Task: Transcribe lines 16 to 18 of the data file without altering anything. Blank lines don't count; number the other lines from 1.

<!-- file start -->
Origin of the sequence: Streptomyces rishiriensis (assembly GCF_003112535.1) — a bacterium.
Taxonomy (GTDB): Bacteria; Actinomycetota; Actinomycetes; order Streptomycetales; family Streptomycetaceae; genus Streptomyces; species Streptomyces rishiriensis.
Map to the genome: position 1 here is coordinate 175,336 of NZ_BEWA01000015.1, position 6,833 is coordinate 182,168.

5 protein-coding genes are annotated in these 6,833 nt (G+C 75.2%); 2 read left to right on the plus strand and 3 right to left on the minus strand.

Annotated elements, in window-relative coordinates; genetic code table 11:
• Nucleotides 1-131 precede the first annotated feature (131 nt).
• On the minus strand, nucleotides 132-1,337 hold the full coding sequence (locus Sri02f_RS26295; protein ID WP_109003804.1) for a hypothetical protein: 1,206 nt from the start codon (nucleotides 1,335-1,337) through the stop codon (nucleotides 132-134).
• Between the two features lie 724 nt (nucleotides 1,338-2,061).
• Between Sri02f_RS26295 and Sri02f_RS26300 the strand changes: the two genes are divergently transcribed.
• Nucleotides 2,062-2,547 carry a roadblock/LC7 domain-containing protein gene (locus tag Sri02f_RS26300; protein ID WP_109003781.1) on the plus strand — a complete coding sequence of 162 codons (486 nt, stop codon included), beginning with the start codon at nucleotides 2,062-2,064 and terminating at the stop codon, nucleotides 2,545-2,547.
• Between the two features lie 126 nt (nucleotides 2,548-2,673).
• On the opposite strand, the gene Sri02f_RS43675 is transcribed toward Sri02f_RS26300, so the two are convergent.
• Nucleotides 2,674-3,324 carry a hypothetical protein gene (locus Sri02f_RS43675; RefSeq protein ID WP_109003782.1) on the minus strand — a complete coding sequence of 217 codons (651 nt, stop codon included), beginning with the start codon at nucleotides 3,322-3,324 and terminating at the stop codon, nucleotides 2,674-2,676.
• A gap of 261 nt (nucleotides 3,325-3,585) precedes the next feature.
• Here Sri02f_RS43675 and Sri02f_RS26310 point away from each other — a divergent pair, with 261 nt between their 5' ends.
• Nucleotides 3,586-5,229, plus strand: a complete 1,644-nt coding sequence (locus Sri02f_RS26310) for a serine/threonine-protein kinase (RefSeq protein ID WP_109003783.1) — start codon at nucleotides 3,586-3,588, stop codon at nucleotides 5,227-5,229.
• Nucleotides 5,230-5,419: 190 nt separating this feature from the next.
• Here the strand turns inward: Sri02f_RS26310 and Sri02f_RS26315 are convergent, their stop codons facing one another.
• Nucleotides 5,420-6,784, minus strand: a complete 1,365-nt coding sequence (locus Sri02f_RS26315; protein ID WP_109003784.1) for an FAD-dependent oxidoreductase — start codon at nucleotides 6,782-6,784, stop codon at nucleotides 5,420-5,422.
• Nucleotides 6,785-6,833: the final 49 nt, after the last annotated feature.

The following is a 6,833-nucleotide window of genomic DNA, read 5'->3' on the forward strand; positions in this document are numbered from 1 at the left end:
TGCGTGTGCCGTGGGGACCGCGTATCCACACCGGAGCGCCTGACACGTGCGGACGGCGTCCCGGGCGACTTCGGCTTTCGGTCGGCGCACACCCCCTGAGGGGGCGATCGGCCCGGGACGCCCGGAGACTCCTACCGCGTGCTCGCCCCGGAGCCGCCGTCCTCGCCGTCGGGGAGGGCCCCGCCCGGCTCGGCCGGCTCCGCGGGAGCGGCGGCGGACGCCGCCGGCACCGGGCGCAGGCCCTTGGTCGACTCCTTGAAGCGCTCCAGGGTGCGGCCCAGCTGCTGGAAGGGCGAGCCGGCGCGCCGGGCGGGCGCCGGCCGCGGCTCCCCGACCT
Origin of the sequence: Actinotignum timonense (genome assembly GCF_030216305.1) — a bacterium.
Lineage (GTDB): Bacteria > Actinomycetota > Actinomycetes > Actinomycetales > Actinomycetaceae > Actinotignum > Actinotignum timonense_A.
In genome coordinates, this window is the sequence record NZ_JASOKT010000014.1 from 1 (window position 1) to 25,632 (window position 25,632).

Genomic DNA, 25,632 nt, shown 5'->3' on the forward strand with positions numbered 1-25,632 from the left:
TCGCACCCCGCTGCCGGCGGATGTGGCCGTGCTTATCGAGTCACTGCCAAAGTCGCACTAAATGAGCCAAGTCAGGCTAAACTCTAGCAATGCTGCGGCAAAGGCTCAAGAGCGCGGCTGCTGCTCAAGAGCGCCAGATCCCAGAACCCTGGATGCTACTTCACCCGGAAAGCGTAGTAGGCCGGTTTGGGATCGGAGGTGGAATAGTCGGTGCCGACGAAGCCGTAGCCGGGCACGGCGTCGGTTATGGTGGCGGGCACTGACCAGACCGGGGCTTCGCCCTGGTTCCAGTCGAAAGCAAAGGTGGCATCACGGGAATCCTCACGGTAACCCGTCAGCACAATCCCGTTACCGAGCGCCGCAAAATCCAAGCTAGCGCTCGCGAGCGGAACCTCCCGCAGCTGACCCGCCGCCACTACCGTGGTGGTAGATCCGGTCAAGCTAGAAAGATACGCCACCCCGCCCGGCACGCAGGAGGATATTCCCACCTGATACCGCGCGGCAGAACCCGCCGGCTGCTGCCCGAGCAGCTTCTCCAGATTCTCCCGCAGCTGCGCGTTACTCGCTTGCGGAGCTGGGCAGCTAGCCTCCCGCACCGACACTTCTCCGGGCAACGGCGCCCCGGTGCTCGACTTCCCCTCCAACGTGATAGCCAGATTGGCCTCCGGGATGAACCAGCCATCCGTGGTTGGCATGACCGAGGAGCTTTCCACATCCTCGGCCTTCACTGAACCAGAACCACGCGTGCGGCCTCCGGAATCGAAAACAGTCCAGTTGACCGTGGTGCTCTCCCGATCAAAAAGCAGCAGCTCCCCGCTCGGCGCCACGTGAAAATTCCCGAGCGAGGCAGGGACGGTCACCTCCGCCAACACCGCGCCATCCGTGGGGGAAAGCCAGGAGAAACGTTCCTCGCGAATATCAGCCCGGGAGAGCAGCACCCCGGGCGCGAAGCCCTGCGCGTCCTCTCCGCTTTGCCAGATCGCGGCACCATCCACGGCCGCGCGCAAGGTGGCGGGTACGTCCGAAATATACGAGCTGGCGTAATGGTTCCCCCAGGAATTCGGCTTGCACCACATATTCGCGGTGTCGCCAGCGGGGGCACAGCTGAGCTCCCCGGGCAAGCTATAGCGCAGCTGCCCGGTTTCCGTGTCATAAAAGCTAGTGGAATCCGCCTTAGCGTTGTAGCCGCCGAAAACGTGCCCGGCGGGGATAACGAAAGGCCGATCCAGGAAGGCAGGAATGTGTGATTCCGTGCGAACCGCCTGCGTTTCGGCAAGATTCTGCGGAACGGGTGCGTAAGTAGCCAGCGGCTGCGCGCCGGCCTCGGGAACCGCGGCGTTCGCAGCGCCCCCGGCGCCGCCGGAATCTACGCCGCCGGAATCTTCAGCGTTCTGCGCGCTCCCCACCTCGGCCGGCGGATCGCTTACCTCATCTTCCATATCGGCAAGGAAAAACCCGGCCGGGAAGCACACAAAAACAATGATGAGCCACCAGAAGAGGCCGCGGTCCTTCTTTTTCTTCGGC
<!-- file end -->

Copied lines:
• Nucleotides 3,586-5,229, plus strand: a complete 1,644-nt coding sequence (locus Sri02f_RS26310) for a serine/threonine-protein kinase (RefSeq protein ID WP_109003783.1) — start codon at nucleotides 3,586-3,588, stop codon at nucleotides 5,227-5,229.
• Nucleotides 5,230-5,419: 190 nt separating this feature from the next.
• Here the strand turns inward: Sri02f_RS26310 and Sri02f_RS26315 are convergent, their stop codons facing one another.